You can see the album in action — literally — during this YouTube promotional video. Note, as well, that the disc is being played on Crosley's Peanuts "Cruiser" Record Store Day Turntable, released back in late 2014 (but still available via Amazon and other outlets, if it slipped past your radar).
As one final bonus, Rock Father Magazine is giving away one of these picture LPs via an online raffle. A bit of registration is required, and entrants also need to cite their "favorite record of all time." (One wonders if responders who mention a Guaraldi album will get preferred scrutiny.) As these words are typed, the contest continues for only 11 more days, so if you're interested, don't delay!
But if you'd rather not wait, and/or don't fancy your chances in the raffle, of course you can purchase the picture disc right away, via Amazon.
Speaking of LPs, I just caught up with celebrated comedian Dick Gregory's East & West, released back in November 1961, just as his star was rising. The album has been available on CD for quite a few years at this point, and it's an important listen for several reasons.
Guaraldi shared a stage with Gregory numerous times, most famously during a nationwide college and university tour that began at Sacramento State University on October 23, 1963, and was scheduled to conclude at Detroit University on November 23. It didn't work out that way, thanks to an assassin in Dallas, Texas; the tour was cut short.
Gregory was already quite famous by the time this tour was put together, and East & West features two of his earliest sets, both from 1961: the first at the Blue Angel in New York City; and the second during his debut at San Francisco's hungry i. The precise recording dates aren't given, but it's known that Gregory did a lengthy stint at the hungry i during the summer of 1961. Since he mentions Soviet cosmonaut Gherman Titov's Earth orbit as a recent event — and it took place on August 6, 1961 — we can assume that this set was recorded either August 7 or 14, as hungry i bookings (at that time) usually began on Monday evenings.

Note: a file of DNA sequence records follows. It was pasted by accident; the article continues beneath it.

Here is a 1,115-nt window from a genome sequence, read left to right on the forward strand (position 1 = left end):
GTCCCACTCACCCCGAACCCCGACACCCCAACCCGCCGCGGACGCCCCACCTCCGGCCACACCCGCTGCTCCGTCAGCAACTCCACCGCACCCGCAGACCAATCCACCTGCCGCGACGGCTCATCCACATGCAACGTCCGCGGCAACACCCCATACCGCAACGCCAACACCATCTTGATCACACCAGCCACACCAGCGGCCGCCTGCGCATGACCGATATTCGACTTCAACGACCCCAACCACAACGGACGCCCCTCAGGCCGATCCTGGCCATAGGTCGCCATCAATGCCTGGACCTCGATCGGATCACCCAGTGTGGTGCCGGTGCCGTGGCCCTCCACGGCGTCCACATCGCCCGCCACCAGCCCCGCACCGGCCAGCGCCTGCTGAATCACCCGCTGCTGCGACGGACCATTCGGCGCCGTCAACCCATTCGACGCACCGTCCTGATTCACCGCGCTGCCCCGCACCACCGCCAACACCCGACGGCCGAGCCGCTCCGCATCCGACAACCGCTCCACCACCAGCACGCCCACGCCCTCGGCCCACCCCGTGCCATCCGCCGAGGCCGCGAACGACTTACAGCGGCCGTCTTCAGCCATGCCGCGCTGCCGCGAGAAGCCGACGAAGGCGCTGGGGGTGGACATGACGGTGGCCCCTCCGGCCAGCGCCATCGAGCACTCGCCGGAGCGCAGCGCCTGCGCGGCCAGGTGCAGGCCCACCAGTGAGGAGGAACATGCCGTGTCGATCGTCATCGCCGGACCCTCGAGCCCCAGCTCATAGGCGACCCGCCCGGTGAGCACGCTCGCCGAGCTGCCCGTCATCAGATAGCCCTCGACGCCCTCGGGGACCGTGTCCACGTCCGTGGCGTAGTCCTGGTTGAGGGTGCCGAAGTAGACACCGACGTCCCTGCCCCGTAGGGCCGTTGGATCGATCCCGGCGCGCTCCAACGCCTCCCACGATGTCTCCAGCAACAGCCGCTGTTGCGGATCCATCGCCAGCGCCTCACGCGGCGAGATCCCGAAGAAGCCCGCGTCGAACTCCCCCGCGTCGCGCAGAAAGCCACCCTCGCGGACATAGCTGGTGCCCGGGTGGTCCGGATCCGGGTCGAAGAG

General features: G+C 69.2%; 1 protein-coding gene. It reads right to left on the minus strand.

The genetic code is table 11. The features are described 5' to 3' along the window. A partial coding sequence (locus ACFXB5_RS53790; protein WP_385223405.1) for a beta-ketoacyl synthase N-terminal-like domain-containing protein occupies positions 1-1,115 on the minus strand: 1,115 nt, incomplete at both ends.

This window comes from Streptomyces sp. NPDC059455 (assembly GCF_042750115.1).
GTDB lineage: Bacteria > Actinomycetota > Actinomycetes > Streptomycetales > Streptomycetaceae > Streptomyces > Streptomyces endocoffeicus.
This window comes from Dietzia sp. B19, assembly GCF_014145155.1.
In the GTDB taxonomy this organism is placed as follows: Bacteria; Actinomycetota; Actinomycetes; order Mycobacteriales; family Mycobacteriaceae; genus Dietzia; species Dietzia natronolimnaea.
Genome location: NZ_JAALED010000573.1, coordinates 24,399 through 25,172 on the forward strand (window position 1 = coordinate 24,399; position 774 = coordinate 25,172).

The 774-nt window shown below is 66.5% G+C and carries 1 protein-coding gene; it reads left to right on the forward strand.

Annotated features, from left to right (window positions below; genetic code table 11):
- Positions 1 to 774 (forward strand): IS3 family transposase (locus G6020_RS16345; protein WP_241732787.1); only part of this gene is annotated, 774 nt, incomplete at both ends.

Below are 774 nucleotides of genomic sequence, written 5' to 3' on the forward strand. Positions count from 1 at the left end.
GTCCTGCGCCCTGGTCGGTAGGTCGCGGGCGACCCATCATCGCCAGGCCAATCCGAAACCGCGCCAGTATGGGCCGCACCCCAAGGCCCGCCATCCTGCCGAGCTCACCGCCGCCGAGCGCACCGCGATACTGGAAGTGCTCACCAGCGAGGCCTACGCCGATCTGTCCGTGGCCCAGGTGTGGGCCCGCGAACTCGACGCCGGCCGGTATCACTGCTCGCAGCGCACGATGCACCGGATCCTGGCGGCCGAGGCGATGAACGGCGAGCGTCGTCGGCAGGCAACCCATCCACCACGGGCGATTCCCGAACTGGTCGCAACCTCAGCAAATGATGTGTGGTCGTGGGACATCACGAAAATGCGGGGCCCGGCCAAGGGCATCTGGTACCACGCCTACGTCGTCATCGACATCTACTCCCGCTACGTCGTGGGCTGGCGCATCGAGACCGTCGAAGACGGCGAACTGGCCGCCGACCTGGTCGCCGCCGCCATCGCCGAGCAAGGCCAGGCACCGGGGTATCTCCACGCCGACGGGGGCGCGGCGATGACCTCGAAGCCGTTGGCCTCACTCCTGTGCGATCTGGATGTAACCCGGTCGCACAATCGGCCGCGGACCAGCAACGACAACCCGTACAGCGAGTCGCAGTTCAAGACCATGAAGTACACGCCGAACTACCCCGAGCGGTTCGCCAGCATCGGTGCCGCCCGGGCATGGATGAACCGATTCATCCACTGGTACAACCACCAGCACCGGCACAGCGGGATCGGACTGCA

Gregory touches on numerous other topics, such as airline hijackings; he also playfully disses San Francisco and, toward the end of the set, fantasizes about what he'd do if elected President of the United States (a particularly pointed segment, all these years later).
But the best part comes toward the beginning, when Gregory takes a lengthy poke at the hungry i itself, mere minutes after having been introduced by club owner Enrico Banducci:
Ain't no place in the world like this crummy joint. This is a weird place ... this is a basement! Three dollars a head they charge you, to get in a basement. I bet you don't go in your own basement for free, at home! You should see this joint when the fog lifts: no second floor! This is what you would call an 86-proof Disneyland. You ever been to a nightclub with no tables? Ain't this weird? It's sorta like drinking in church!
But they have to have joints like this in San Francisco, to bring tourists in. A lotta people come here, just for these types of places. Sorta like a nice place you'd like to visit, but you wouldn't want in your own neighborhood...
Given what I heard about the hungry i from the numerous musicians I interviewed, it sounds like Gregory really nailed it...!